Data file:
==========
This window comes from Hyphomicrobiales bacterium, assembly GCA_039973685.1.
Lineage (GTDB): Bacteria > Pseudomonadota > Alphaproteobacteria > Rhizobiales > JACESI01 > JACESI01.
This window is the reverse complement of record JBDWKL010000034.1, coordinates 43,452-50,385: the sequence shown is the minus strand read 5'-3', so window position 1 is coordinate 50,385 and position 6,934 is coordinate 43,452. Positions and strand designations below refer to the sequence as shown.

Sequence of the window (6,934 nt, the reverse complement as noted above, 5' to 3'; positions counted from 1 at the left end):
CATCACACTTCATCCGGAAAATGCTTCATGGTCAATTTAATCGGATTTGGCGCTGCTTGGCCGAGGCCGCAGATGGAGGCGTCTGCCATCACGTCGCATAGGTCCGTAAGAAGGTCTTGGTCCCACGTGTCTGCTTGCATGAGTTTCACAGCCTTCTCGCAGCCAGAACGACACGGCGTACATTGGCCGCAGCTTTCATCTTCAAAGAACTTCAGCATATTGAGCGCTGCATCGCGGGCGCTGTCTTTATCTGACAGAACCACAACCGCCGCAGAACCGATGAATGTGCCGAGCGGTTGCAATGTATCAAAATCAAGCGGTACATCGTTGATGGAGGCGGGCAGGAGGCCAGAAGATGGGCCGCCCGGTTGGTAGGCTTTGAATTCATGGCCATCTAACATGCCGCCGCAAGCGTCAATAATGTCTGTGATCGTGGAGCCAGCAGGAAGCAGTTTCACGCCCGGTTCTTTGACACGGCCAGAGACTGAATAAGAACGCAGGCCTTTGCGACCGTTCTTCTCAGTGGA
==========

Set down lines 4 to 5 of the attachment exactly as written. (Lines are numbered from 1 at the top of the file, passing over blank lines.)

Sequence of the window (6,934 nt, the reverse complement as noted above, 5' to 3'; positions counted from 1 at the left end):
CATCACACTTCATCCGGAAAATGCTTCATGGTCAATTTAATCGGATTTGGCGCTGCTTGGCCGAGGCCGCAGATGGAGGCGTCTGCCATCACGTCGCATAGGTCCGTAAGAAGGTCTTGGTCCCACGTGTCTGCTTGCATGAGTTTCACAGCCTTCTCGCAGCCAGAACGACACGGCGTACATTGGCCGCAGCTTTCATCTTCAAAGAACTTCAGCATATTGAGCGCTGCATCGCGGGCGCTGTCTTTATCTGACAGAACCACAACCGCCGCAGAACCGATGAATGTGCCGAGCGGTTGCAATGTATCAAAATCAAGCGGTACATCGTTGATGGAGGCGGGCAGGAGGCCAGAAGATGGGCCGCCCGGTTGGTAGGCTTTGAATTCATGGCCATCTAACATGCCGCCGCAAGCGTCAATAATGTCTGTGATCGTGGAGCCAGCAGGAAGCAGTTTCACGCCCGGTTCTTTGACACGGCCAGAGACTGAATAAGAACGCAGGCCTTTGCGACCGTTCTTCTCAGTGGA